Choosing a Hotel with Young Children

This can be tricky. I remember traveling as a family when I was younger. My parents would often rent a hotel room with two queen size beds and we would all double up (and one of us usually ended up on the pull out couch as well!). But things may not be as easy when you have young children. For example, my youngest daughter goes to bed around 6:30-7:00 most nights. That is very early and something we had to consider when making travel arrangements. We decided the best thing to do was rent a family suite for the trip. The room included a bedroom with a King Size bed that was closed off from the living room area, which included a pull out couch, and a full kitchen. This gave us the option of putting our youngest daughter to bed earlier and allowing everyone else to stay awake awhile longer without disturbing her. (She did stay up way past her normal bed time a few nights, but overall she did very well).

Thankfully, there are a few hotel chains which offer these types of rooms, and more importantly, they aren’t as expensive as you would think. We found the rates to be about 30% higher than single hotel rooms with similar ratings. I’m sure this varies by hotel chain and region, so look into it. Some hotel chains to look into include:

  • Embassy Suites.
  • Holiday Inns (some locations; check first).
  • Homewood Suites.
  • Hyatt House.
  • Residence Inn.
  • SpringHill Suites by Marriott.
  • TownePlace Suites.

We booked everything through Expedia, which we always find to be incredibly competitive. I also recommend checking out Priceline, Travelocity, et al. Just be sure to read the terms before booking because some tickets are non-refundable.

Bring Toys & Activities to Occupy Your Children

My wife packed an assortment of activities for our children, including coloring books, activity books, snacks, toys, and even some “presents.” She wrapped a few small items for each child to open at different stages of the trip. This is a great way to give them something to anticipate, and the “present” makes it more fun to open and use. You can wrap anything, including notebooks, crayons, small toys, snacks, etc.

Be Flexible

As I mentioned above, our children normally go to bed very early. But it wasn’t possible to get our children to bed at their normal bed times every night due to family obligations. It wouldn’t have worked anyway since they were usually wound up from all the excitement! We kept a lot of snacks and toys on hand, made a few quick runs to the store for various items, and generally went with the flow. Not everything can or should be scripted, and you can’t prepare for every possible situation – especially with children!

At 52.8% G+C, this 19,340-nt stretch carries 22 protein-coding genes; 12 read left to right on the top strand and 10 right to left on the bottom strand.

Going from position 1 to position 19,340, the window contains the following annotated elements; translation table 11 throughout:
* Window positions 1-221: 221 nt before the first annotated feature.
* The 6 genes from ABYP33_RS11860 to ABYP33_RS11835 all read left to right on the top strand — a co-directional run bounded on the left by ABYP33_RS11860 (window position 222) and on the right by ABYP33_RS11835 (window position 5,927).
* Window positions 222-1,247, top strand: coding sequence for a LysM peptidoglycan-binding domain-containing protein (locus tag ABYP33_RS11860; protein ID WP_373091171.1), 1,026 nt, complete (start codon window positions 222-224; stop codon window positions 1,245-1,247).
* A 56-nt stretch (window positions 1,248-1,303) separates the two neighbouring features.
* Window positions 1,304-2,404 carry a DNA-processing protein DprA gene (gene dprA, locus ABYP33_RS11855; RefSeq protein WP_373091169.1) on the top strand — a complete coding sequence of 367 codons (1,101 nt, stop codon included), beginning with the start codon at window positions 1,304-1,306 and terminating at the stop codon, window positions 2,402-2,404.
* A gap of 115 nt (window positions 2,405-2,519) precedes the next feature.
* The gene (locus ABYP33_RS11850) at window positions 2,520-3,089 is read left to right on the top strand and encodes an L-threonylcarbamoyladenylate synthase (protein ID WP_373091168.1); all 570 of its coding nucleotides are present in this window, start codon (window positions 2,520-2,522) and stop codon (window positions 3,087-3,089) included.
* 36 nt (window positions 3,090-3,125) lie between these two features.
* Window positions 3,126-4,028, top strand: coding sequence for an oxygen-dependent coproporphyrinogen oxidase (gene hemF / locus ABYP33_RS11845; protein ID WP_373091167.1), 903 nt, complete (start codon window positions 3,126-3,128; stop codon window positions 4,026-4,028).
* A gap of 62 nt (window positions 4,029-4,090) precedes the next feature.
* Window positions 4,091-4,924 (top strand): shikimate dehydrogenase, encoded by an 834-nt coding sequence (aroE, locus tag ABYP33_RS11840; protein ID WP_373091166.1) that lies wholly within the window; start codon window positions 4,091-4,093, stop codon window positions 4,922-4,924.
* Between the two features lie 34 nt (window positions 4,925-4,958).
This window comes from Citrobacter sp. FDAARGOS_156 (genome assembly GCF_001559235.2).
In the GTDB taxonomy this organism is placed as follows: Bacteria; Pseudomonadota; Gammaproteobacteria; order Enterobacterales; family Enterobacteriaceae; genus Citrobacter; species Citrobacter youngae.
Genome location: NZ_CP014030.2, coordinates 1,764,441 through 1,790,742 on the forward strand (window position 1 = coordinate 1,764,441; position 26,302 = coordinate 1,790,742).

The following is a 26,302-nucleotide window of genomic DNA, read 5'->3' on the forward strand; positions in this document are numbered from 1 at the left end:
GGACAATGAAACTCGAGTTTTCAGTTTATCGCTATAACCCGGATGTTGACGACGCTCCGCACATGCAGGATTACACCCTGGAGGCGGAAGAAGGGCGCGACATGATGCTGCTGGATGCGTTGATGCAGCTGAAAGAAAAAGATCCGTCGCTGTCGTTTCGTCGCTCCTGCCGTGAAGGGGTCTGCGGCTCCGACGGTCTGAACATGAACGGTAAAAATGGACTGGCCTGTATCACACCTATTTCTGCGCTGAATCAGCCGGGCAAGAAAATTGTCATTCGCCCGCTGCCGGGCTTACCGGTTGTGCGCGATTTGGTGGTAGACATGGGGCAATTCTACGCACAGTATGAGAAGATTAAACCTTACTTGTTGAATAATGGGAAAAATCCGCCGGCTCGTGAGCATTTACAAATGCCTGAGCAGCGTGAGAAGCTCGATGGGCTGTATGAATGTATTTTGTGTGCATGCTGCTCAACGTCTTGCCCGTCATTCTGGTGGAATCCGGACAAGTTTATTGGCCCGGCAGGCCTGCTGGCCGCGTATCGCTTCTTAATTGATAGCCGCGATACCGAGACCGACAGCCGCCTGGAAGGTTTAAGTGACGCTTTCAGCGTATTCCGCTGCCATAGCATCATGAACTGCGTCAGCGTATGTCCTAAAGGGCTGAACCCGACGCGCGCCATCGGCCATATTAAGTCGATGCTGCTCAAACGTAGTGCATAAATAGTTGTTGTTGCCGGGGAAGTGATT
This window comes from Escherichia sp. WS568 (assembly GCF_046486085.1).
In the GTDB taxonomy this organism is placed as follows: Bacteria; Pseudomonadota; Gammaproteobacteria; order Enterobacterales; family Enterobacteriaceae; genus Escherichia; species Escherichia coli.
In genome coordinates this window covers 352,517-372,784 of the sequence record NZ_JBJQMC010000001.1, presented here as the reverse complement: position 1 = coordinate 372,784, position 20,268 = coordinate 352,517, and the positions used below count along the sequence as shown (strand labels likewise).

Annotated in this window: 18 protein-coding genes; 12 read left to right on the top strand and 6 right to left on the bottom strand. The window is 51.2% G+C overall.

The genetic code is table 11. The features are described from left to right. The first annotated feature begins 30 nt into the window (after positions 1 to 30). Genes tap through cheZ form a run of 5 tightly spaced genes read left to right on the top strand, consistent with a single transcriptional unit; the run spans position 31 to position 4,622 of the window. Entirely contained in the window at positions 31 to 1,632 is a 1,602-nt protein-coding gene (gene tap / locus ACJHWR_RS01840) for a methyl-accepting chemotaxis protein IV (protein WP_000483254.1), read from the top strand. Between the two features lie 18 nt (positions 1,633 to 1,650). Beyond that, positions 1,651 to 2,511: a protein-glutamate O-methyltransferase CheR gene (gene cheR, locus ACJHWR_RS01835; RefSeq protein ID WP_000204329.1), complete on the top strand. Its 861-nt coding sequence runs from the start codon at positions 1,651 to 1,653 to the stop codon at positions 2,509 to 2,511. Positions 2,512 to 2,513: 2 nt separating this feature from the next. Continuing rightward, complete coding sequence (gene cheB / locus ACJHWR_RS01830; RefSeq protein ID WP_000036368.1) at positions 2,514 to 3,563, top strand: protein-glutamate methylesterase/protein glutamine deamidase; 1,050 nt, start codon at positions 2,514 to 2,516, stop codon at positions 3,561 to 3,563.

Overall, we had a great time and I think we will be much more prepared to travel with our children on similar trips in the future.

Do you have any more tips for traveling with children?

Photo credit: D Sharon Pruitt

Published or updated May 12, 2015.
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{ 4 comments… read them below or add one }

1 Ryan Guina

We only took one big trip with our first daughter. This is our first with both children. They actually did really well. In general, children thrive on routine, but the tend to adapt to new situations very well. It’s helpful to try and keep some routines or triggers they expect. Such as bedtime routines, a favorite stuffed animal, etc.


2 Thomas

We have yet to travel with our new extended family. We went from a family of 2-3 on most occasions to 5. Flying will be costly as we will be paying for 4 tickets with our little daughter in our lap. Not sure if its the best options. With driving though most trips are going to take a lot longer and instead of straight drives we will now have to stop for more then just to get gas. Toys and food are a must and I agree you have to be flexible.


3 Bombardia

Oh jeez tell me about it. My brother and I were driving to LA, and my niece just wouldn’t stop talking. We had to find a reststop every hour – took forever to get there.


4 Derek @

Flexibility is the number one thing we always try to remember. Also, bring a trash bag and an extra set of clothes that is easy to access.

I don’t know how many times we’ve had kids get sick and puke all over the van while driving!